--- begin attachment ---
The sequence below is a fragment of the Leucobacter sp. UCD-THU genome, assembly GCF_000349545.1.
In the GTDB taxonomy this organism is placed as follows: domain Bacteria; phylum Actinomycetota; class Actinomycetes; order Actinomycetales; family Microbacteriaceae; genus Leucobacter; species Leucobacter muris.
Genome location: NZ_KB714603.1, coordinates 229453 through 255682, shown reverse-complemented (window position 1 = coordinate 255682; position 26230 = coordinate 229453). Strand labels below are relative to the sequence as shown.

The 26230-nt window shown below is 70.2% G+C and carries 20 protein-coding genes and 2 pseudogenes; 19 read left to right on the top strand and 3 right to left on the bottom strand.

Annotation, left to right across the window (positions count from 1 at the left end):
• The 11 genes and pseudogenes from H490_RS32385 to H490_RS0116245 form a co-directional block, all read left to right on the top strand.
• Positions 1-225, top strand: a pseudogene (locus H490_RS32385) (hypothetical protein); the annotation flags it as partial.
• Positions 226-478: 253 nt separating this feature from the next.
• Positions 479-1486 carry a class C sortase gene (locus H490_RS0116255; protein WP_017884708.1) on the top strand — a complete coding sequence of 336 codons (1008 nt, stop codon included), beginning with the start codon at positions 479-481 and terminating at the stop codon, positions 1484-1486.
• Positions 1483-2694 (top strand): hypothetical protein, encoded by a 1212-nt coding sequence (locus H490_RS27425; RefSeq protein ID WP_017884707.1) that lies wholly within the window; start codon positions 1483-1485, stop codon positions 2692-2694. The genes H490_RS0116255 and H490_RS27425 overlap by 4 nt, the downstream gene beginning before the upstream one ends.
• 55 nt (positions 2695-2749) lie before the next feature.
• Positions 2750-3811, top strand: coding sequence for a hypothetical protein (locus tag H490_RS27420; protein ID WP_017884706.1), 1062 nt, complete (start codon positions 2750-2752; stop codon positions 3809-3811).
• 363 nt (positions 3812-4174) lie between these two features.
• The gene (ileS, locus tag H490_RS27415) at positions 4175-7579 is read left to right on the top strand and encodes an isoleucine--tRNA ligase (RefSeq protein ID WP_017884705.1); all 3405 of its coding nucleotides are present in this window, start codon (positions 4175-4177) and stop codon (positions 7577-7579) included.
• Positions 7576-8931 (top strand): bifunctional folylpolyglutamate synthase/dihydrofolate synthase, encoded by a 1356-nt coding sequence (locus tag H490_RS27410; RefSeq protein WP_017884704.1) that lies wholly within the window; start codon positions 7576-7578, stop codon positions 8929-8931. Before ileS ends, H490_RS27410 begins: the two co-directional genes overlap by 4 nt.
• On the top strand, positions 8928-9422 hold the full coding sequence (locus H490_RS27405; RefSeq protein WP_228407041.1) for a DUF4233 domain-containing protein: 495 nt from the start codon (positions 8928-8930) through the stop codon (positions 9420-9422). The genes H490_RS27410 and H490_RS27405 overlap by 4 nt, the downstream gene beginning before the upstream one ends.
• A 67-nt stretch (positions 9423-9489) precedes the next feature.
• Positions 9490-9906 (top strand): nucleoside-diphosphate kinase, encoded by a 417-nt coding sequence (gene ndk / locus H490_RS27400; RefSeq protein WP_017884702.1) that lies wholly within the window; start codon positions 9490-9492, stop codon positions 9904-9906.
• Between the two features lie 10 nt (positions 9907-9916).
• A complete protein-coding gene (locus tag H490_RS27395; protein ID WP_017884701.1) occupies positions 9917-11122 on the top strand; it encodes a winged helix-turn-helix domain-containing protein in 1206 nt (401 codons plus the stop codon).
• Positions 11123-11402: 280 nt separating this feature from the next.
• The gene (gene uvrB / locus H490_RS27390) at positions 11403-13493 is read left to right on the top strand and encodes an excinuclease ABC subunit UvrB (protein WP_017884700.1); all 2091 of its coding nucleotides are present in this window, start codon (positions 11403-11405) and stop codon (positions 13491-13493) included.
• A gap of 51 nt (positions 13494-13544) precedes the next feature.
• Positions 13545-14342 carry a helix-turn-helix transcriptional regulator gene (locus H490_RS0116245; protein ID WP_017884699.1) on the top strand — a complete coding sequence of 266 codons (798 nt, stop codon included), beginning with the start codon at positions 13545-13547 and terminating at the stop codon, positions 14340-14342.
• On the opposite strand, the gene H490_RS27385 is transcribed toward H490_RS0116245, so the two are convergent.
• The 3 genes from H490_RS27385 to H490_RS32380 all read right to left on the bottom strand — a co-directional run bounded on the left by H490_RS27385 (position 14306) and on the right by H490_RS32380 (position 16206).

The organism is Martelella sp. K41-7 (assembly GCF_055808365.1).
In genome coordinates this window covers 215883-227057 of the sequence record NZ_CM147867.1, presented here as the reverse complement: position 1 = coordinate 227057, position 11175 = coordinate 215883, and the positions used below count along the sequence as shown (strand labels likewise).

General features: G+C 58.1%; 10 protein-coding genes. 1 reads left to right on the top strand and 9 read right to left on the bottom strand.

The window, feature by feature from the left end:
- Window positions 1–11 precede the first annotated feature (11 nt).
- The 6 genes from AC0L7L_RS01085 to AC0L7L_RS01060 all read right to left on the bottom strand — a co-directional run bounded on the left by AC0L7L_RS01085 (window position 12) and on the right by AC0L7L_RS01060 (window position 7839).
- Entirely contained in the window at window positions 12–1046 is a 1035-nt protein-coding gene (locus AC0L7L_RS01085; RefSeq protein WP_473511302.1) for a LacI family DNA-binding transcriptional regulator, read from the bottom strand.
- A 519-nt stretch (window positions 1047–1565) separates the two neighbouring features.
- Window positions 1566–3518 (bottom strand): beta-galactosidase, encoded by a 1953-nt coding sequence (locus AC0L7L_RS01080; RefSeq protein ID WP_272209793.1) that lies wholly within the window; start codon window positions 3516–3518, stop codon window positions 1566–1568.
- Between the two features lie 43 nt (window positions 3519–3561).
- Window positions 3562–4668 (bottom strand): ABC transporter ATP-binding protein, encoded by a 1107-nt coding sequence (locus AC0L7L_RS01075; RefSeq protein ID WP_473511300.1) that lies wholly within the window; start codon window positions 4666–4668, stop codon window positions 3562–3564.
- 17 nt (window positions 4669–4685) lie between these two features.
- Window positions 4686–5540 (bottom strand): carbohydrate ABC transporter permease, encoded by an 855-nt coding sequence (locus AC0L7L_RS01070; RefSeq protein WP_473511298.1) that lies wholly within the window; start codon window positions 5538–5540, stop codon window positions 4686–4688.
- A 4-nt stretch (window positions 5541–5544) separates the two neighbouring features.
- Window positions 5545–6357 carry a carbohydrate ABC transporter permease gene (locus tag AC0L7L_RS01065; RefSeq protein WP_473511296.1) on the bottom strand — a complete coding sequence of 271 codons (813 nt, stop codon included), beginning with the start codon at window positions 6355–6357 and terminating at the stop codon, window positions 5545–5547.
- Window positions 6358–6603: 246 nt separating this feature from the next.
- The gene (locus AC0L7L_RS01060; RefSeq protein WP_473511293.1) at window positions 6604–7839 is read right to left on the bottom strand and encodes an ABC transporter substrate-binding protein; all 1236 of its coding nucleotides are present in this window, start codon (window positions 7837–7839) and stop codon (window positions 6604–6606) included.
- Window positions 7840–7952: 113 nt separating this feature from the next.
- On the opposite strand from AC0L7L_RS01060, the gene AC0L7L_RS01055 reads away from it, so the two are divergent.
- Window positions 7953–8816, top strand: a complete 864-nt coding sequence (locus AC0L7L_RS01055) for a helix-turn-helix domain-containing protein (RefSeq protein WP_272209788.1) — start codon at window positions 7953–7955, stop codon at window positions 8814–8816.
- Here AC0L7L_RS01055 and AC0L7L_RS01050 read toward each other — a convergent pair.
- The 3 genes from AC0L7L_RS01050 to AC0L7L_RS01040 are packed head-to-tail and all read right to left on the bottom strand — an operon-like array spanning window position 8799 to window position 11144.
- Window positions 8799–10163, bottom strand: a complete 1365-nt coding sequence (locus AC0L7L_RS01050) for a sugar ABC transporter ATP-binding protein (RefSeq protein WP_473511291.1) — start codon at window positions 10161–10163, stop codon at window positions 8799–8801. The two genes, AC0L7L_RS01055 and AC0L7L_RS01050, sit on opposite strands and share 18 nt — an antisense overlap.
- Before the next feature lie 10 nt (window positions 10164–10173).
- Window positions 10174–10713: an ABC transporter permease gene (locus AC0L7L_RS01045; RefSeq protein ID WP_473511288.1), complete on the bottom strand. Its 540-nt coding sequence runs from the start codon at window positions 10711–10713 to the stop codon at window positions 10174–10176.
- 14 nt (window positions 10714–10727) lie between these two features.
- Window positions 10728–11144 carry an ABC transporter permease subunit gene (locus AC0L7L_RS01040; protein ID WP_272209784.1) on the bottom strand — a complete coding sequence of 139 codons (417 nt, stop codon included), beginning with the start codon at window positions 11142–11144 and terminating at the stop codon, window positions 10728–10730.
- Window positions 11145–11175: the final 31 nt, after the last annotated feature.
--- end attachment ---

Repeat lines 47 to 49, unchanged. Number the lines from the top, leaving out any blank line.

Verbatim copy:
- Here AC0L7L_RS01055 and AC0L7L_RS01050 read toward each other — a convergent pair.
- The 3 genes from AC0L7L_RS01050 to AC0L7L_RS01040 are packed head-to-tail and all read right to left on the bottom strand — an operon-like array spanning window position 8799 to window position 11144.
- Window positions 8799–10163, bottom strand: a complete 1365-nt coding sequence (locus AC0L7L_RS01050) for a sugar ABC transporter ATP-binding protein (RefSeq protein WP_473511291.1) — start codon at window positions 10161–10163, stop codon at window positions 8799–8801. The two genes, AC0L7L_RS01055 and AC0L7L_RS01050, sit on opposite strands and share 18 nt — an antisense overlap.